Technological progress is not slow in developing either. Whereas in the past scientific equipment was bulky and consumed a significant amounts of energy and resources, recent developments often allow for lightweight, robust, autonomous and smart solutions that can fit in a backpack or even a wristwatch.

These developments indicate that we are witnessing a real paradigm shift: quality science on board small ships is now not only possible but also complementary to traditional expeditions. It could provide innovative approaches to accessing new knowledge that conventional expeditions cannot, as such small budgets allow for more and longer campaigns.

On the same scale, the Astrolabe and Nanuq

Small sailing vessels [*] are now robust, safe, comfortable and self-reliant, and moreover, they are very agile. They are an efficient alternative or at least a very complementary means to conventional logistics in the field of polar sciences and, more generally, in exploration of remote or isolated ocean regions...

Read the full article here...

[*] sailing vessels < 25m LOA

Extract from P. Gallinelli[a], F. Gillet[b], Low-cost and low-disturbance science in extreme environments, GREAL reports, 2021

a Association Acapela (Geneva, Switzerland)
b NGO Aqualti (Chambery, France)

Agenda NANUQ 2021 (May 01, 2021)

The 2021 agenda is taking shape. Need to get away? Looking for adventure? The NANUQ 2021 project sets out to discover the islands of the North Atlantic. See the agenda here...

GREALtechnical report (April 23, 2021)

Publication of the GREAL technical report, a collection of articles from the Polarquest 2018 expedition on board NANUQ:

La Spedizione Polare di Salomon August Andrée e i suoi resoconti in Italia fra il 1896 e il 1930

Low-cost and low-disturbance science in extreme environments

The PolarquEEEst Experiment: Measurements of the Cosmic Muon Flux from 350 to 820 Latitude North

Generazione e analisi dell'indice di vegetazione normalizzato (NDVI) ricavato dai dati acquisiti tramite rilievo fotogrammetrico speditivo con UAV durante la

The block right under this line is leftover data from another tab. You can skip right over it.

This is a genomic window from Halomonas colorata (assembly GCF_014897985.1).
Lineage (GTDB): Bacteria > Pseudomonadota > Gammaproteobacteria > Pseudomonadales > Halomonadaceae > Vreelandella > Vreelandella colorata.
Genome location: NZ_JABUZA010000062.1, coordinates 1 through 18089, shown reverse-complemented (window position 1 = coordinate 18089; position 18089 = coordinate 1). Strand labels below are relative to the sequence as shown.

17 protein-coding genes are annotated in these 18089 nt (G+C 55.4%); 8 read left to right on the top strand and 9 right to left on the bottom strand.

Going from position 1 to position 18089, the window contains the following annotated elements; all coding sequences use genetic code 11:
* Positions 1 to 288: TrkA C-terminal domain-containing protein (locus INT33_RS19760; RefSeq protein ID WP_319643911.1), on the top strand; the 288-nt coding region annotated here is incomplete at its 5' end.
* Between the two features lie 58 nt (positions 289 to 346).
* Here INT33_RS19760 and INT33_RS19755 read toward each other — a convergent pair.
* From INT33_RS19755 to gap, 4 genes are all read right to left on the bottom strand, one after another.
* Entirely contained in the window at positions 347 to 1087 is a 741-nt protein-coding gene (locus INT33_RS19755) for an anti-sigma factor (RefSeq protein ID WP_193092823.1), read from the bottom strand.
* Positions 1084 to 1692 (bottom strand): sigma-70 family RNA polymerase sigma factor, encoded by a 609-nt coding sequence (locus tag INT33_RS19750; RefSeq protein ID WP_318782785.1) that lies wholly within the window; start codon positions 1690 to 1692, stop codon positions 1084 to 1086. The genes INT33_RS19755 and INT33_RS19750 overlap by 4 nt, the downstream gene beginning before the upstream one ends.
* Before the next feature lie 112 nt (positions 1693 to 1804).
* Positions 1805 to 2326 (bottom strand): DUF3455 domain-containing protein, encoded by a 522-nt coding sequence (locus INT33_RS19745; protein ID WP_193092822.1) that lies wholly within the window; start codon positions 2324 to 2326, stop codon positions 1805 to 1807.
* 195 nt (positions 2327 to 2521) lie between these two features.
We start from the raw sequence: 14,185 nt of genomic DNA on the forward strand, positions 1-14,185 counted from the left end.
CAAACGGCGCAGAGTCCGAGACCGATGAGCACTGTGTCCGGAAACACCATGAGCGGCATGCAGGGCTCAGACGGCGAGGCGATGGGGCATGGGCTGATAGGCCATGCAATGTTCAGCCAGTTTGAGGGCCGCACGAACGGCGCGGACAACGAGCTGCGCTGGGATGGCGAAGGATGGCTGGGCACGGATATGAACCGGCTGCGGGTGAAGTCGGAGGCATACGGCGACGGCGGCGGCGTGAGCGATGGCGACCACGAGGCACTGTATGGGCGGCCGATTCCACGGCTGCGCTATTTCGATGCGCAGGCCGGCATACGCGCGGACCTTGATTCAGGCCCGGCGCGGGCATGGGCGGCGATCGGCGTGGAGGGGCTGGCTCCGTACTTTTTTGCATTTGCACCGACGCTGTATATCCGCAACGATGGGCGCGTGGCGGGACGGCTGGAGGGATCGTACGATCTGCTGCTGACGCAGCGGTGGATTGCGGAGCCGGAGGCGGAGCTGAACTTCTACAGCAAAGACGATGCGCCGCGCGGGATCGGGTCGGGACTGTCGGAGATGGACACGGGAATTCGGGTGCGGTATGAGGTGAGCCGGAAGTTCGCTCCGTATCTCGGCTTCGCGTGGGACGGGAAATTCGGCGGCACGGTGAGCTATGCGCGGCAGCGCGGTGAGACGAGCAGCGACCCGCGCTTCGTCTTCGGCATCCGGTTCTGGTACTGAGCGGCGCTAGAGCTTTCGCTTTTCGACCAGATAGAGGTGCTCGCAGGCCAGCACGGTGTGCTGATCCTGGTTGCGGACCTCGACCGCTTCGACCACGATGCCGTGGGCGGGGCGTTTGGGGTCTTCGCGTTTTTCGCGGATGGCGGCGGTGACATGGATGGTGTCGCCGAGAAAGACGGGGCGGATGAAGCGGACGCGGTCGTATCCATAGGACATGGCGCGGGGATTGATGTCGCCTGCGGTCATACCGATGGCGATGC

spedizione Polarquest2018 in prossimità di Longyearbyen, Spitsbergen, Svalbard

Arte e divulgazione della scienza. Curatela e progetto espositivo di una mostra per Polarquest2018

Comunicazione - Il racconto di un viaggio

Happy 2021 (December 24, 2020)

Alpine winter camp - testing a prototype wood stove (photo Kalle Schmidt)

The whole Nanuq team wishes you an excellent and adventurous year 2021 !!

The sound of ice (December 20, 2020)

A sound sample of the ice noise. Far from being silent and motionless, the world of ice is very much alive.

Make yourself comfortable, put on a headphone and relax....

Recording and photo : Kevin Monneron

NANUQ : documentary (December 16, 2020)

NANUQ, An Arctic Journey From Past to Future

90 years later in the Svalbarb archipelago, Nanuq, a special sailboat designed to be sustainable and passive, fueled by an unconditional love for knowledge, for progress, and for scientific research, crosses stretches of sea free of ice for the first time in decades following the journey of the Italia airship.

About the film

Length: 55 min

Director: Emanuele Licitra

Co-director: Paola Catapano

Production: Guia Invernizzi Cuminetti for Addictive Ideas

Involved TV Channel: Mediaset (RTI SpA)

Announcement : conference (Monday December 14, 2020)

The Nanuq 2020 Blosseville, Greenland costal inventory : A sailing expedition mapping Arctic regions, climate change and greenhouse gases.

This Monday, 14 December @ 13h – 14h : ZOOM

Methane sampling @ Nansen Fjord - Nanuq2020 - photo Ophelie Selz

Peter will present their team’s preliminary 2020 expedition report, and introduce their boat, the various interesting projects and activities, and life onboard Nanuq. I will show some (very) preliminary results from measurements Peter’s team collected for us. The Aquatic Physics group began a collaboration with Peter and his organization exploring the Arctic region performing mapping and measurements of the Arctic seas as well as exploring small coastal arctic ponds/and lakes. Some of these lakes are newly accessible due to increasingly ice-free waters. Among the many measurements performed by Peter’s team, we will add methane/CO2 measurements as well as temperature/salinity/oxygen monitoring.

Hope to see you there for a picturesque presentation and relaxing discussion. Please forward if I forgot someone.

Best regards, Daniel McGinnis

A geographical report - book (November 16, 2020

The Polarquest2018 Arctic expedition
A geographical report

"As any other good journey report, this one too begins by presenting the scientific rationale of the expedition in its geographical context, clearly stating the reasons for the presence of a geographer in the crew. Then comes the account, derived from the expedition logbook and from other texts written during the operations. Several scientific
activities – full-blown research work and methodological tests – are then presented and discussed, putting forth some relevant results of surveys and visits conducted in various
«points of interests» of the Svalbard Islands."

Gianluca Casagrande, Associate Professor of Geography at the European University of Rome and Scientific Director of the Geographic Research and Application Laboratory (GREAL), retraces the historical, scientific and georgraphical context of the Plarquest2018 expedition beyond Svalbard on board Nanuq.